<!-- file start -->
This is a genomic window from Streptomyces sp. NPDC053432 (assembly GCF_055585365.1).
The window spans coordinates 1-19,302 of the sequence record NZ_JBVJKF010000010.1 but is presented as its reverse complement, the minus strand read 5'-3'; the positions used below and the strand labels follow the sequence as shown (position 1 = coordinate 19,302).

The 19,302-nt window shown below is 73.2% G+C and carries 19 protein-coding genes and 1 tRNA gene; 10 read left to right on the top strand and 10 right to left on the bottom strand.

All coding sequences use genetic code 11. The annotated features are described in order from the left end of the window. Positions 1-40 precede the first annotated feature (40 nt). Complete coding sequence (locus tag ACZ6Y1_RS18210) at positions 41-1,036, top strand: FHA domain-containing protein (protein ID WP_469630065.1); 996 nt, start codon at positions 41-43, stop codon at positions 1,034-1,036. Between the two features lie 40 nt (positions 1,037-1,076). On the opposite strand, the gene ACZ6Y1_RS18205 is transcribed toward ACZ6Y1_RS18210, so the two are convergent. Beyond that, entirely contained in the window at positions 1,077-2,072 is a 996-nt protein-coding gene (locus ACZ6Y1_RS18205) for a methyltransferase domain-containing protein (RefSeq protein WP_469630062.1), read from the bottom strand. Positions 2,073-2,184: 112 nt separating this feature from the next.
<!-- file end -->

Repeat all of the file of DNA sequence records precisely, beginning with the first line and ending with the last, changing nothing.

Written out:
This is a genomic window from Streptomyces sp. NPDC053432 (assembly GCF_055585365.1).
The window spans coordinates 1-19,302 of the sequence record NZ_JBVJKF010000010.1 but is presented as its reverse complement, the minus strand read 5'-3'; the positions used below and the strand labels follow the sequence as shown (position 1 = coordinate 19,302).

The 19,302-nt window shown below is 73.2% G+C and carries 19 protein-coding genes and 1 tRNA gene; 10 read left to right on the top strand and 10 right to left on the bottom strand.

All coding sequences use genetic code 11. The annotated features are described in order from the left end of the window. Positions 1-40 precede the first annotated feature (40 nt). Complete coding sequence (locus tag ACZ6Y1_RS18210) at positions 41-1,036, top strand: FHA domain-containing protein (protein ID WP_469630065.1); 996 nt, start codon at positions 41-43, stop codon at positions 1,034-1,036. Between the two features lie 40 nt (positions 1,037-1,076). On the opposite strand, the gene ACZ6Y1_RS18205 is transcribed toward ACZ6Y1_RS18210, so the two are convergent. Beyond that, entirely contained in the window at positions 1,077-2,072 is a 996-nt protein-coding gene (locus ACZ6Y1_RS18205) for a methyltransferase domain-containing protein (RefSeq protein WP_469630062.1), read from the bottom strand. Positions 2,073-2,184: 112 nt separating this feature from the next.